Which means epic fail for almost all so-called netbooks so far. Portability has a price, but let's keep it real.

      • by Nadaka (224565) on Friday October 02, 2009 @05:18PM (#29621389)

        But what kind of battery life does that have? From my perspective a netbook has 5 to 8+ hours of use out of its battery. The cost is secondary, but generally under $500.

        • by node 3 (115640)

          From my perspective a netbook has 5 to 8+ hours of use out of its battery.

          So, the new MacBook Pros are netbooks? And some (most?) netbooks aren't?

          All these posts where people are telling "what a netbook means to me" demonstrates two things:

          1. Netbooks are about a number of things.
          2. Netbooks are subjective definitions, like "planet", and not conducive to objectively defined requirements.

      • by Locutus (9039) on Friday October 02, 2009 @06:49PM (#29622091)
        one problem, that 450$CAD is huge compared to a netbook, heavy compared to a netbook, and probably runs 1/2 as long on batteries as a netbook.

        But I do agree that when the "netbooks" start showing up at prices over $400 then there are other considerations to make besides price.

        BTW, does anyone remember that netPC of the 90s? The idea there was a cheap $300 or less computer which leveraged the network for almost everything. It was supposed to be like a thin client but also with limited local processing power. That sector was gutted into oblivion by the industry quickly dropping the price of a full blown( sort of ) PC down to $300. And if you don't know, Microsoft has spent millions making sure Linux stayed off the netbooks and wants to now collect alot more for putting Windows 7 on them and so they've been causing the hardware on netbooks to rise and with it the prices. And now we are seeing many low cost full size laptops priced right around the netbook range of $400-$500. If this keeps up, the netbook segment is dead. But, there are supposed to be a dozen or so ARM based netbooks hitting the market this fall and in the sub $300 range so it should get interesting. Be prepared for a ton of Microsoft backed press reports and articles dismissing the ARM netbooks because they don't run Windows. You'll have to forget that the iPhone has been a success without Windows and a few other devices but they won't mention that.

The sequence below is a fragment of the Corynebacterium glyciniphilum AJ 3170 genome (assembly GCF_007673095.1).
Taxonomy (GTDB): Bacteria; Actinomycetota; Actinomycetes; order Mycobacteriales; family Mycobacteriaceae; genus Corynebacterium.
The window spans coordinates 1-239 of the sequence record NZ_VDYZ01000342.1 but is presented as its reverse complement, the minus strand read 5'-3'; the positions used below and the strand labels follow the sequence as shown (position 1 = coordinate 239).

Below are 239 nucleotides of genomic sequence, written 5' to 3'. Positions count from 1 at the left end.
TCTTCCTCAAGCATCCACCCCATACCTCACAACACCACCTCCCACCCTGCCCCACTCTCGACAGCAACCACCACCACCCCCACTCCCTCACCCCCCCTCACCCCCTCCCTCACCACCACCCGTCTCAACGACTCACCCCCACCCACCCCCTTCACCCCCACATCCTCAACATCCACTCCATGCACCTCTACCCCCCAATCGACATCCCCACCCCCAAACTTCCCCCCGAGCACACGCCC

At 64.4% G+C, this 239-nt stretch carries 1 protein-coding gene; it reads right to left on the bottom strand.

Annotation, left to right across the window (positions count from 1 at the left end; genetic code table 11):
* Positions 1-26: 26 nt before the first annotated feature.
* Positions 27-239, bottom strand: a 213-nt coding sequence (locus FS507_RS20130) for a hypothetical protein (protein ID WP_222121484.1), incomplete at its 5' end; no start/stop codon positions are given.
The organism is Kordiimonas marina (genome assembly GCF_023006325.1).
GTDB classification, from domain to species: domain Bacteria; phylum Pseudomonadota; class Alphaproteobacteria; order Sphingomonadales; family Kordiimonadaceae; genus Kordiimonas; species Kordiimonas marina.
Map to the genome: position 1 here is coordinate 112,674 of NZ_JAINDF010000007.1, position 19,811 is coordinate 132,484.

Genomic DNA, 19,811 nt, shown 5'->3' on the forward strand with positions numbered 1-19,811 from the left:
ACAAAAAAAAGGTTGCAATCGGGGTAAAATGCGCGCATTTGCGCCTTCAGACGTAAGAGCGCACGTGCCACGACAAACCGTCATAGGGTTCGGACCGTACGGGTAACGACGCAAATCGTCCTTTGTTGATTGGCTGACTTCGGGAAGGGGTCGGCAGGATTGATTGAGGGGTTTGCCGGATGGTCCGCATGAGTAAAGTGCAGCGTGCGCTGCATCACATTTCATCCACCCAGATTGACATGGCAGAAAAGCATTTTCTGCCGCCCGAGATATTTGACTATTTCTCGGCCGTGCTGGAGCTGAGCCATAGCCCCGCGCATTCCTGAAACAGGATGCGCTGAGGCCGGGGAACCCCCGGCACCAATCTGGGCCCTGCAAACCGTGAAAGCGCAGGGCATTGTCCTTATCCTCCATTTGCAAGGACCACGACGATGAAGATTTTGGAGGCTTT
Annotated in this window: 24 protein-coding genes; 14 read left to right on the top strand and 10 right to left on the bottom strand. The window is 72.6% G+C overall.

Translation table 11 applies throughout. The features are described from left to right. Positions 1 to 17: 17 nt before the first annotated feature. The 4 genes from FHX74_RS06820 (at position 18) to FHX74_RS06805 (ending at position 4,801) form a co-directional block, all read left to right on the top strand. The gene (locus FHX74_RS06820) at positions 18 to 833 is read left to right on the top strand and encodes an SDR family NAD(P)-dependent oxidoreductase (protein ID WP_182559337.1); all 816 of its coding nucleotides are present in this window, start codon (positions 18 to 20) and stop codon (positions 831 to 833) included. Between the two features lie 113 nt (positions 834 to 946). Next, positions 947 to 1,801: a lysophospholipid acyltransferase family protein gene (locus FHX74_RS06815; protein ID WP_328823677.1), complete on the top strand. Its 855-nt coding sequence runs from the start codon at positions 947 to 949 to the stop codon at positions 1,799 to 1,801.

LoB
        • And now we are seeing many low cost full size laptops priced right around the netbook range of $400-$500. If this keeps up, the netbook segment is dead.

          No, the segment of the netbook market that was just looking for a cheap laptop is dead. Really, it was dead from the get-go; stillborn, if you will. These are people who thought they were getting a real laptop for dirt cheap, then returned them and complained a bunch about how it wasn't a real laptop.